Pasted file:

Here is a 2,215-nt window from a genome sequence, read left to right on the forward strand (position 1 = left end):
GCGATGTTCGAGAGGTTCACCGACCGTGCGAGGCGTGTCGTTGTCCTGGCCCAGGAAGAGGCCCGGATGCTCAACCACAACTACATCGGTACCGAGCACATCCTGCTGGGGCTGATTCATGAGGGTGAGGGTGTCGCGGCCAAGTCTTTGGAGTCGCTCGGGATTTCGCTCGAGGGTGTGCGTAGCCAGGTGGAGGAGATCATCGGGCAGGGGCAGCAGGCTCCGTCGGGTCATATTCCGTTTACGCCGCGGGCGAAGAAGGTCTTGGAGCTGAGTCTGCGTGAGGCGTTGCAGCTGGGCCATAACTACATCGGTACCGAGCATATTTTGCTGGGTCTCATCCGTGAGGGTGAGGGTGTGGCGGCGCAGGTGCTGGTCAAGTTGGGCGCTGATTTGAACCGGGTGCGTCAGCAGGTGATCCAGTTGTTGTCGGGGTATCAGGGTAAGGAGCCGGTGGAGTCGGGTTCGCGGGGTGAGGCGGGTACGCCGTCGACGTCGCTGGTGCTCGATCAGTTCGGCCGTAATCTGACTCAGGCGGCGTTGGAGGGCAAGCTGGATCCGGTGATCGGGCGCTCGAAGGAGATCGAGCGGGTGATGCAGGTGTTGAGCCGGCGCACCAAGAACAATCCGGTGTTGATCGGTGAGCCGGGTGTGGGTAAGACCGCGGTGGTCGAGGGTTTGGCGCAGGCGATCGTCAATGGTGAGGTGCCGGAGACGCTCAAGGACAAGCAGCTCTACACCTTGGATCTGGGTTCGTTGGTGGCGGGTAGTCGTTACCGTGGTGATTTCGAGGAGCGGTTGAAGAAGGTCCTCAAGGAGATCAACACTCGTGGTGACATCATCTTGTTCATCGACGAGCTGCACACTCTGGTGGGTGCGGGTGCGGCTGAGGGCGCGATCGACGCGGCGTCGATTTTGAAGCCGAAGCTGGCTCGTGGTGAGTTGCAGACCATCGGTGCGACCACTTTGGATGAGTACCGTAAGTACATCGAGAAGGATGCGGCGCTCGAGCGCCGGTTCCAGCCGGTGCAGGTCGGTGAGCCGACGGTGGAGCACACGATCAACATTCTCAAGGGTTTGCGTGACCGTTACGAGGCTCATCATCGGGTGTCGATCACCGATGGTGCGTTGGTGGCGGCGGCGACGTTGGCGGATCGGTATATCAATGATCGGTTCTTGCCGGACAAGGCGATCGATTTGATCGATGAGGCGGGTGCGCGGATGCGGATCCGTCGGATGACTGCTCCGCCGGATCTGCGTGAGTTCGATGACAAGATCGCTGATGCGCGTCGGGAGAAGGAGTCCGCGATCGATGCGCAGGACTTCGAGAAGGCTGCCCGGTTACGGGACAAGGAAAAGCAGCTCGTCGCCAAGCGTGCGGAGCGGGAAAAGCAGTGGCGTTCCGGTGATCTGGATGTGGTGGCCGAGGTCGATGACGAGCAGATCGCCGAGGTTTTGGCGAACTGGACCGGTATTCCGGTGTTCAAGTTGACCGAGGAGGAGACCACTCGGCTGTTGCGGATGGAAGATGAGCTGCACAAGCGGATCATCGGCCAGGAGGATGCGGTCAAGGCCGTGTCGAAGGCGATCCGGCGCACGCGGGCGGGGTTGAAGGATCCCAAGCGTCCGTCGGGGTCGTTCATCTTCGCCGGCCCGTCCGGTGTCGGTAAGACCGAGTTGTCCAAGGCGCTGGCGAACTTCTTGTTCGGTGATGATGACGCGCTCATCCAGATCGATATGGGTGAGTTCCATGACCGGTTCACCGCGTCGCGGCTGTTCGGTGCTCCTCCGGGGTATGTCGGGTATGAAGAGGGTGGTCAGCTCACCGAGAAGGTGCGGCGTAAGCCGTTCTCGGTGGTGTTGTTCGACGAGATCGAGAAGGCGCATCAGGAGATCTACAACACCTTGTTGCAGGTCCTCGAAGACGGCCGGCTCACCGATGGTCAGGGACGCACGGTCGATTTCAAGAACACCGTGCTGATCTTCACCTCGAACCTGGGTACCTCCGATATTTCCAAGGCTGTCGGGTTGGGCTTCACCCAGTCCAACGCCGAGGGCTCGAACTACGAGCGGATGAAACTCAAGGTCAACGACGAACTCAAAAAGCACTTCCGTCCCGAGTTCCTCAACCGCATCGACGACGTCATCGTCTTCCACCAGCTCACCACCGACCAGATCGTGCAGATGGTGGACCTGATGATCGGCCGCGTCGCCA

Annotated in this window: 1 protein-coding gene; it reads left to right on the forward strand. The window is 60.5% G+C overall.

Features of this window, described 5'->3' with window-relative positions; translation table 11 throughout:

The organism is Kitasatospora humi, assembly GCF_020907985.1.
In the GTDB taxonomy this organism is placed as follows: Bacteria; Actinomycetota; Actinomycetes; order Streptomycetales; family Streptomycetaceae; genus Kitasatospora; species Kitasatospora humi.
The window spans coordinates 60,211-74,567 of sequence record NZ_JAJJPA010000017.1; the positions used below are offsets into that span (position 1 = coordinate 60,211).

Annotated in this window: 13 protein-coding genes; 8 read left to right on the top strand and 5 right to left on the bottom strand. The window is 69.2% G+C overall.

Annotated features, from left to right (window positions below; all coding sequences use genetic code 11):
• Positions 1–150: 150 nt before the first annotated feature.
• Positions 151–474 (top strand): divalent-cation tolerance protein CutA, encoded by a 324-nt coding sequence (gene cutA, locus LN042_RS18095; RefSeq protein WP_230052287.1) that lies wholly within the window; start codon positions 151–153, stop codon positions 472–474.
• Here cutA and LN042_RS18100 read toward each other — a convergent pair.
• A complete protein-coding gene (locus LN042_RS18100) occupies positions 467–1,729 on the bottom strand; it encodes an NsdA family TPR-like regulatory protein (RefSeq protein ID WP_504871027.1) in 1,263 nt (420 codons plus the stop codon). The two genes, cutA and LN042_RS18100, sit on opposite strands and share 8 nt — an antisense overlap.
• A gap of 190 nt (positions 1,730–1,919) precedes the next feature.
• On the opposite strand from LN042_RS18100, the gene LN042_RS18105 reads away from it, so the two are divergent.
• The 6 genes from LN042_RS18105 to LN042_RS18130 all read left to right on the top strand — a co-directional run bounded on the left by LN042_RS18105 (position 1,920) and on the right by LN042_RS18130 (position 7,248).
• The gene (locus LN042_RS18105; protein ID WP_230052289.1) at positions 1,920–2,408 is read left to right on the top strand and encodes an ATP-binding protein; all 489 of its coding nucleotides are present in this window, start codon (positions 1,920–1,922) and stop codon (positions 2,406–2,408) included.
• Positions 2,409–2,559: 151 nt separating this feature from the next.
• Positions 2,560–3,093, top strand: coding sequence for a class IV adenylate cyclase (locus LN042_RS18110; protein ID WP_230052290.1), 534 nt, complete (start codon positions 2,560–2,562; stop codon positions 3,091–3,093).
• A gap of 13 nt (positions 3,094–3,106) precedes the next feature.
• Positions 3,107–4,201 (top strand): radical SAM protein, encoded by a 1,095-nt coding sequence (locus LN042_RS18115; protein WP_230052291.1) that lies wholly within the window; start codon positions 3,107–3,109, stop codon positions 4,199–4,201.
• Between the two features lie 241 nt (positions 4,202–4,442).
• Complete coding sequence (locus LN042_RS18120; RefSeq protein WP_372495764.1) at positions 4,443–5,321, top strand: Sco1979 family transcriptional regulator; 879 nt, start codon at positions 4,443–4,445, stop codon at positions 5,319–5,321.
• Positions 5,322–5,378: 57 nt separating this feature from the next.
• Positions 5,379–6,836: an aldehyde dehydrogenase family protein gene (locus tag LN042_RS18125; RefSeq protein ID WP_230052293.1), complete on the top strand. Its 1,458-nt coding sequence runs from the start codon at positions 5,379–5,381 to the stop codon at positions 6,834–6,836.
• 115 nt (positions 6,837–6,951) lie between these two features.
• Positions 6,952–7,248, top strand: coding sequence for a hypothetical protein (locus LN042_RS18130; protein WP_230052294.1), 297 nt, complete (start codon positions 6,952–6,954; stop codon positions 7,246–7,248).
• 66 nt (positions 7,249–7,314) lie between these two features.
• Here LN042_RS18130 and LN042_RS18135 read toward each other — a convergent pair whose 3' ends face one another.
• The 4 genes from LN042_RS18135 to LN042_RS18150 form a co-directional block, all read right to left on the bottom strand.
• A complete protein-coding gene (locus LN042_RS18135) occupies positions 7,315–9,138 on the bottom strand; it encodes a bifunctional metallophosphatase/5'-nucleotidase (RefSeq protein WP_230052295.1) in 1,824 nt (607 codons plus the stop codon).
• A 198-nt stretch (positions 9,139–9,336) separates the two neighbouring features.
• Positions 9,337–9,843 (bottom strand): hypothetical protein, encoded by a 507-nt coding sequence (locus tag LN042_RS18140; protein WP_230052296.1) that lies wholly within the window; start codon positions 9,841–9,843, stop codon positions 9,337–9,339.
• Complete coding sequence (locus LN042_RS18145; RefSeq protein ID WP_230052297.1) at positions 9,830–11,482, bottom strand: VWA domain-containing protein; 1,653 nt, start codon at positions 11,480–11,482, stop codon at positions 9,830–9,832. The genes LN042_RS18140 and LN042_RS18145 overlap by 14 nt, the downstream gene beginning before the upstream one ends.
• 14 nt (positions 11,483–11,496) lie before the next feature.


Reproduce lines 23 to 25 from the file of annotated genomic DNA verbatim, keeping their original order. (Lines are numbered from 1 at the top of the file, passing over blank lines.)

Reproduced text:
• Complete coding sequence (locus LN042_RS18120; RefSeq protein WP_372495764.1) at positions 4,443–5,321, top strand: Sco1979 family transcriptional regulator; 879 nt, start codon at positions 4,443–4,445, stop codon at positions 5,319–5,321.
• Positions 5,322–5,378: 57 nt separating this feature from the next.
• Positions 5,379–6,836: an aldehyde dehydrogenase family protein gene (locus tag LN042_RS18125; RefSeq protein ID WP_230052293.1), complete on the top strand. Its 1,458-nt coding sequence runs from the start codon at positions 5,379–5,381 to the stop codon at positions 6,834–6,836.